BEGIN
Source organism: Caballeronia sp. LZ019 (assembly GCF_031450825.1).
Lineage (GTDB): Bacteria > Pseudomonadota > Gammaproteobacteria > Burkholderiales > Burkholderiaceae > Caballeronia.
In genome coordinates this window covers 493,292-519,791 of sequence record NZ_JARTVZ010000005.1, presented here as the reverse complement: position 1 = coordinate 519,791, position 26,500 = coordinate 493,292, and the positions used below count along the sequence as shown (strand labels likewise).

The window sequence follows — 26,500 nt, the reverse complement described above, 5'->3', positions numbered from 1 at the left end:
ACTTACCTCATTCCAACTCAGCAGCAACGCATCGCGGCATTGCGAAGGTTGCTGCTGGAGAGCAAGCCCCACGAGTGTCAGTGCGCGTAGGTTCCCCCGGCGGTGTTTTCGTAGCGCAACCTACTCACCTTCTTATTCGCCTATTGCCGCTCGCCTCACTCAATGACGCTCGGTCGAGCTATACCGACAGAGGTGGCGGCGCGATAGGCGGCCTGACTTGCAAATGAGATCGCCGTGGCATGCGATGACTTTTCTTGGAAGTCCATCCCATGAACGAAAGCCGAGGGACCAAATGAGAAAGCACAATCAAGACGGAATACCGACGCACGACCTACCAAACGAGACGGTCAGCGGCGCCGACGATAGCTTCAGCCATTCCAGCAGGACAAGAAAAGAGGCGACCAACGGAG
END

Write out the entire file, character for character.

Source organism: Caballeronia sp. LZ019 (assembly GCF_031450825.1).
Lineage (GTDB): Bacteria > Pseudomonadota > Gammaproteobacteria > Burkholderiales > Burkholderiaceae > Caballeronia.
In genome coordinates this window covers 493,292-519,791 of sequence record NZ_JARTVZ010000005.1, presented here as the reverse complement: position 1 = coordinate 519,791, position 26,500 = coordinate 493,292, and the positions used below count along the sequence as shown (strand labels likewise).

The window sequence follows — 26,500 nt, the reverse complement described above, 5'->3', positions numbered from 1 at the left end:
ACTTACCTCATTCCAACTCAGCAGCAACGCATCGCGGCATTGCGAAGGTTGCTGCTGGAGAGCAAGCCCCACGAGTGTCAGTGCGCGTAGGTTCCCCCGGCGGTGTTTTCGTAGCGCAACCTACTCACCTTCTTATTCGCCTATTGCCGCTCGCCTCACTCAATGACGCTCGGTCGAGCTATACCGACAGAGGTGGCGGCGCGATAGGCGGCCTGACTTGCAAATGAGATCGCCGTGGCATGCGATGACTTTTCTTGGAAGTCCATCCCATGAACGAAAGCCGAGGGACCAAATGAGAAAGCACAATCAAGACGGAATACCGACGCACGACCTACCAAACGAGACGGTCAGCGGCGCCGACGATAGCTTCAGCCATTCCAGCAGGACAAGAAAAGAGGCGACCAACGGAG